While the initial shock of the COVID-19 pandemic has subsided for businesses, one of its main legacies is how it ushered in a tidal wave of accelerated digital transformation.
A recent Twilio survey revealed that 97% of global enterprise decision-makers believe the pandemic sped up their company’s digital transformation, and on top of that, 79% of the respondents said that COVID-19 increased the budget for digital transformation.
As technology becomes the driving force of competitive differentiation, cloud plays a key role in making this a reality and impacts everything from data and analytics to the modern workplace. Cloud-based infrastructure promises more flexibility, scale and cost-effectiveness, as well as enables enterprises to have more agile application development and keep up with service demand.
What’s clear is that despite shortfalls in security, innovation in cloud and infrastructure will charge ahead.
Even with all of the hype and excitement around cloud’s potential, it is still early days. In his recent keynote at AWS re:Invent, the AWS CEO Andy Jassy mentioned that spending on cloud computing is still only 4% of the overall IT market. And a Barclays CIO survey found that enterprises have 30% of their workloads running in the public cloud, with the expectation to increase to 39% in 2021.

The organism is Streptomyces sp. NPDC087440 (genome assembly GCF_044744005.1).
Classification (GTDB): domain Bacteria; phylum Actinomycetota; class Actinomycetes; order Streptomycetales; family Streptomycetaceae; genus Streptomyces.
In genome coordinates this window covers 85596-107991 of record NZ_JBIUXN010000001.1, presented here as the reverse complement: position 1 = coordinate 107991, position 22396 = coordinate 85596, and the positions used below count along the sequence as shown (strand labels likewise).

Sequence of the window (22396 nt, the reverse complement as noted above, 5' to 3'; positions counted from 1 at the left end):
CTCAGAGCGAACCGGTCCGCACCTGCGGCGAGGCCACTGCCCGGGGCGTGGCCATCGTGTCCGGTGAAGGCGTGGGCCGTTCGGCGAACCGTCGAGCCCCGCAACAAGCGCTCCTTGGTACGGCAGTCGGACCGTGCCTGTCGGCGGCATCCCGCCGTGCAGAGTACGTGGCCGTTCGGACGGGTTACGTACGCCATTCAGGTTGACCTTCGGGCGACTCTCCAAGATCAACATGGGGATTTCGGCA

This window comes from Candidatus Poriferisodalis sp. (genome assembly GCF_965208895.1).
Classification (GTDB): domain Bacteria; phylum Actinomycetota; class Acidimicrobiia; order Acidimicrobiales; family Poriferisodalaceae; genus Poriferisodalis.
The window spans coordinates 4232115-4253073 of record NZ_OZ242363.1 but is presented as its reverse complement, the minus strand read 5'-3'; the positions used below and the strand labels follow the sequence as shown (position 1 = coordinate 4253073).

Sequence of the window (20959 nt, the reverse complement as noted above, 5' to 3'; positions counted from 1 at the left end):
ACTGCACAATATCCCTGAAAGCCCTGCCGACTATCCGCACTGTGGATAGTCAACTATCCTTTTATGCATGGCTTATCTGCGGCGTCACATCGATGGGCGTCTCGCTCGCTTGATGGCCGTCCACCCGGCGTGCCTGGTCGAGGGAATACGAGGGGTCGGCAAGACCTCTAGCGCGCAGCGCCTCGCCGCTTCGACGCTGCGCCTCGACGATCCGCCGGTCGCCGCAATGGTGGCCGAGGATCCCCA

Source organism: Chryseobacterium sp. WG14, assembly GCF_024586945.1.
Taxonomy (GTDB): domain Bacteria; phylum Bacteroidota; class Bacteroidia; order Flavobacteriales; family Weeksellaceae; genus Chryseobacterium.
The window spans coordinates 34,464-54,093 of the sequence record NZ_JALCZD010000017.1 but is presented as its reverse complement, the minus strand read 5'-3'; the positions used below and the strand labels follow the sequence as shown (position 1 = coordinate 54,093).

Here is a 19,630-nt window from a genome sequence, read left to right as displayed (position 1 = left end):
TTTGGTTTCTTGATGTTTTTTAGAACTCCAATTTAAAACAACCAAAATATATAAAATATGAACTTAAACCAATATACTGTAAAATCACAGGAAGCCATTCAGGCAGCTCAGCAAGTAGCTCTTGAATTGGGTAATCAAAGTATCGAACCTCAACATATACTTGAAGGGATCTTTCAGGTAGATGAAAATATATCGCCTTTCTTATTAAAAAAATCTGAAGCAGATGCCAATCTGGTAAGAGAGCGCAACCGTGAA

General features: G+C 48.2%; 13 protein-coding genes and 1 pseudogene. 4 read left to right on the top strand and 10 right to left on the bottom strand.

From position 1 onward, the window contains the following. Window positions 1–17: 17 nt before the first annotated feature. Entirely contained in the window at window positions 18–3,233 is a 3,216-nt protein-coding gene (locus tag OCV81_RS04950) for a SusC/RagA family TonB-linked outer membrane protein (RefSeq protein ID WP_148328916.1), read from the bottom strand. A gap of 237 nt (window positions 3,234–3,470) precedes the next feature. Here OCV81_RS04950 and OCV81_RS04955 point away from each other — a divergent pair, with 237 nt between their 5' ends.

It’s become clear that the movement to cloud has its barriers and that large enterprises are often skittish to make the jump. Flexera’s State of the Cloud 2020 report outlined some of these top cloud challenges, citing security as #1. This has been widely apparent in conversations that I’ve had with Fortune 500 CISOs and security teams, who are wary of the shift from their current state of security operations. Some of the major concerns brought up include:
- No longer your own master. When working with the public cloud providers, companies must relinquish control to some aspects of back-end management. This is tough for large enterprises who have a history of customizing products because you can’t completely tailor the environment to your liking and are limited to what’s on the cloud service provider’s platform.
- Lack of standardization. Each cloud provider has their own solutions and own intricacies. Add to that other pitfalls, like an unknown cadence of updates, there is an opaqueness to interoperability and policies can’t be uniformly applied across environments.
- Requires a new skill set. Lack of resources/expertise ranks among the top challenges for enterprises. A recent report on challenges in cloud transformation found that 86% of IT decision-makers believe shortage of talent will slow down 2020 cloud projects.